Because of the secrecy of the project, Bell and Yeager’s achievement was not announced until June 1948. Yeager continued to serve as a test pilot, and in 1953 he flew 1,650 miles per hour in an X-1A rocket plane. He retired from the U.S. Air Force in 1975 with the rank of brigadier general.
The film was released in theaters October 14, 1954.
White Christmas is a 1954 movie starring Bing Crosby and Danny Kaye that featured the songs of Irving Berlin, including the titular White Christmas.
On this day in 1866, the Reno gang carries out the first robbery of a moving train in the U.S., making off with over $10,000 from an Ohio & Mississippi train in Jackson County, Indiana. Prior to this innovation in crime, holdups had taken place only on trains sitting at stations or freight yards.
On October 5, 1962, the 1st James Bond film, Dr. No, premiered in London (it would arrive in the US the 8th of May of 1963).
The Flintstones is an animated American television sitcom that ran from September 30, 1960 to April 1, 1966 on ABC. Produced by Hanna-Barbera Productions, The Flintstones is about a working class Stone Age man’s life with his family and his next door neighbor and best friend. It has since been re-released on both DVD and VHS.
Critics and fans alike agree that the show was an animated imitation of The Honeymooners with rock puns thrown in. William Hanna admitted that “At that time “The Honeymooners” was the most popular show on the air, and for my bill, it was the funniest show on the air. The characters, I thought, were terrific. Now, that influenced greatly what we did with “The Flintstones”… “The Honeymooners” was there, and we used that as a kind of basis for the concept.” However Joseph Barbera disavowed these claims in a separate interview, stating that “I don’t remember mentioning “The Honeymooners” when I sold the show, but if people want to compare “The Flintstones” to “The Honeymooners,” then great. It’s a total compliment. “The Honeymooners” was one of the greatest shows ever written.” Its popularity rested heavily on its juxtaposition of modern-day concerns in the Stone Age setting
The USS Nautilus, the world’s first nuclear submarine, is commissioned by the U.S. Navy.
The Nautilus was constructed under the direction of U.S. Navy Captain Hyman G. Rickover, a brilliant Russian-born engineer who joined the U.S. atomic program in 1946. In 1947, he was put in charge of the navy’s nuclear-propulsion program and began work on an atomic submarine. Regarded as a fanatic by his detractors, Rickover succeeded in developing and delivering the world’s first nuclear submarine years ahead of schedule. In 1952, theNautilus‘ keel was laid by President Harry S. Truman, and on January 21, 1954, first lady Mamie Eisenhower broke a bottle of champagne across its bow as it was launched into the Thames River at Groton, Connecticut. Commissioned on September 30, 1954, it first ran under nuclear power on the morning of January 17, 1955.
On September 23, 1962, the Jetsons premiered on ABC.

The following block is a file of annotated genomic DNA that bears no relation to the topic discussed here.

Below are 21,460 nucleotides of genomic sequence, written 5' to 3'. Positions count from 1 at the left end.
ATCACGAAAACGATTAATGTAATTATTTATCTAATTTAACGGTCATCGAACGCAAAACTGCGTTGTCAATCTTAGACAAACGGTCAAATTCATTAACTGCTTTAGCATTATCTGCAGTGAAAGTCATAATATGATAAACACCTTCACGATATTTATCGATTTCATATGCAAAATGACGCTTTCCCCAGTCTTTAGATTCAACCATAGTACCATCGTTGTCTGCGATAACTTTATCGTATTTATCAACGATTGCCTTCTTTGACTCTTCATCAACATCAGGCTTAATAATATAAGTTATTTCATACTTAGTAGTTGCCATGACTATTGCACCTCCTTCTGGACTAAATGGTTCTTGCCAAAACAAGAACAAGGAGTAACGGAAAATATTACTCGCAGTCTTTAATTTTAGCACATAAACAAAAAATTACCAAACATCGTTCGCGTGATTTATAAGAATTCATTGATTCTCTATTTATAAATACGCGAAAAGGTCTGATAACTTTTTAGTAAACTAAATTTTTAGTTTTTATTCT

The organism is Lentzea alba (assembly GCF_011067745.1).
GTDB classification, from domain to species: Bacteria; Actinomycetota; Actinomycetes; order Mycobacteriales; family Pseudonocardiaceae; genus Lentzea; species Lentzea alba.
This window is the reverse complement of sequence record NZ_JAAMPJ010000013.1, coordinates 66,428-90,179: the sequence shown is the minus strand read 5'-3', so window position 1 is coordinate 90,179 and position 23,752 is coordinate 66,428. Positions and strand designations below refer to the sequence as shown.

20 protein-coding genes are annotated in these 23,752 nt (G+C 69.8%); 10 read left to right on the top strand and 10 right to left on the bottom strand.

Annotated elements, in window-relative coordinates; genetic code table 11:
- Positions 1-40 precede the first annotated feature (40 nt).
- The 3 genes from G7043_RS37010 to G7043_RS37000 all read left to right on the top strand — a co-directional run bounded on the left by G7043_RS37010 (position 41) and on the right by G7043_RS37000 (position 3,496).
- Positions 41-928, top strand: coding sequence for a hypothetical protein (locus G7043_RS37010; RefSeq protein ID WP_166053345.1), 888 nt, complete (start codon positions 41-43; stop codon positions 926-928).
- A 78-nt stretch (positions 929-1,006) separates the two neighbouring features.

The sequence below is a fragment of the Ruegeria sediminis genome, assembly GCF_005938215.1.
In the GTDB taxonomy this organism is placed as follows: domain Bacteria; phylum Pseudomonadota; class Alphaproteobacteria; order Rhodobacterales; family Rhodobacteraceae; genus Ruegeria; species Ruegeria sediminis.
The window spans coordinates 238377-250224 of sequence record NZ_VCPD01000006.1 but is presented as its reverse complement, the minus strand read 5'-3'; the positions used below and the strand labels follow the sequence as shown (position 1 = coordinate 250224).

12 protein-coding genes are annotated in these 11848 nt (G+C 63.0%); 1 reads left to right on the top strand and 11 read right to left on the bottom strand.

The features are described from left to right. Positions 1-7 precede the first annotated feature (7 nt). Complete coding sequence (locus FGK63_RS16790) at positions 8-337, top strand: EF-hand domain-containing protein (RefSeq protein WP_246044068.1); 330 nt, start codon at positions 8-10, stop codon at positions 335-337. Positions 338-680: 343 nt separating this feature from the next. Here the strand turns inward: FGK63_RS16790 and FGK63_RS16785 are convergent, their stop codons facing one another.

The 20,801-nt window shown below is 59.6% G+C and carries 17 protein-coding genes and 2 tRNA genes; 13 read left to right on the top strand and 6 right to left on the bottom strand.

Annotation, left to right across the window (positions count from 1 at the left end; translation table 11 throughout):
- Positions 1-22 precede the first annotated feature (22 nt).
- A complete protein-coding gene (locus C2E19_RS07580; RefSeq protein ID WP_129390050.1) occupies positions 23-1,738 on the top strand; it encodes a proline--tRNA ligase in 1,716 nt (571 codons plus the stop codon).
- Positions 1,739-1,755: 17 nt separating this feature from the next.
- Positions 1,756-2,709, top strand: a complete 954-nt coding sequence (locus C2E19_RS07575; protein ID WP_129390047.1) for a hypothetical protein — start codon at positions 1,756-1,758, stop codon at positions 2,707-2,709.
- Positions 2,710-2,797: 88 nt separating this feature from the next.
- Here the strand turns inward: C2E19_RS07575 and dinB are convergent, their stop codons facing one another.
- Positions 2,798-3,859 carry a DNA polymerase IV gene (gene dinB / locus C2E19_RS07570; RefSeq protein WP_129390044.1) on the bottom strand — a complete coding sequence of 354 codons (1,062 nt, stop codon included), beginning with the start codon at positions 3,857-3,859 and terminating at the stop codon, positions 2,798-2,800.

The Jetsons is a prime-time animated American sitcom that was produced by Hanna-Barbera, originally airing from 1962–63 and again from 1985–87. It was Hanna-Barbera’s Space Age counterpart to The Flintstones, a half-hour family sitcom projecting contemporary American culture and lifestyle into another time period. While the Flintstones live in a world with machines powered by birds and dinosaurs, the Jetsons live in a futuristic utopia in the year 2062 of elaborate robotic contraptions, aliens, holograms, and whimsical inventions.
The original incarnation of the series aired Sunday nights on ABC from September 23, 1962, to March 3, 1963. It comprised 24 episodes, and was re-run on Saturday morning for decades. At the time of its debut, it was the first program ever to be broadcast in color on ABC-TV (as The Flintstones, while always produced in color, was broadcast in black-and-white for its first two seasons). Its continuing popularity led to further episodes being produced for syndication between 1985 and 1987.
“In a hole in the ground there lived a hobbit.”
The Hobbit is a novel written by J. R. R. Tolkien in the tradition of the fairy tale. It was first published on September 21, 1937. While it also stands in its own right, it is often seen as a prelude to Tolkien’s monumental fantasy novel The Lord of the Rings (published in 1954 and 1955).
The story, subtitled There and Back Again, follows the adventures of the hobbit Bilbo Baggins as he travels across the lands of Middle-earth with a band of dwarves and a wizard named Gandalf on a quest to restore a dwarven kingdom and a great treasure stolen by the dragon, Smaug.
An emoticon is a facial expression pictorially represented by punctuation and letters, usually to express a writer’s mood. Emoticons are often used to alert a responder to the tenor or temper of a statement, and can change and improve interpretation of plain text. The word is a portmanteau word of the English words emotion and icon. In web forums, instant messengers and online games, text emoticons are often automatically replaced with small corresponding images, which came to be called emoticons as well. Certain complex character combinations can only be accomplished in a double-byte language, giving rise to especially complex forms, sometimes known by their romanized Japanese name of kaomoji.
The use of emoticons can be traced back to the 19th century, and they were commonly used in casual and/or humorous writing. Digital forms of emoticons on the Internet were included in a proposal by Scott Fahlman of Carnegie Mellon University in Pittsburgh, Pennsylvania, in a message on September 19, 1982.
The series premiered on September 17, 1972, and ended February 28, 1983, with the finale becoming the most-watched television episode in U.S. television history.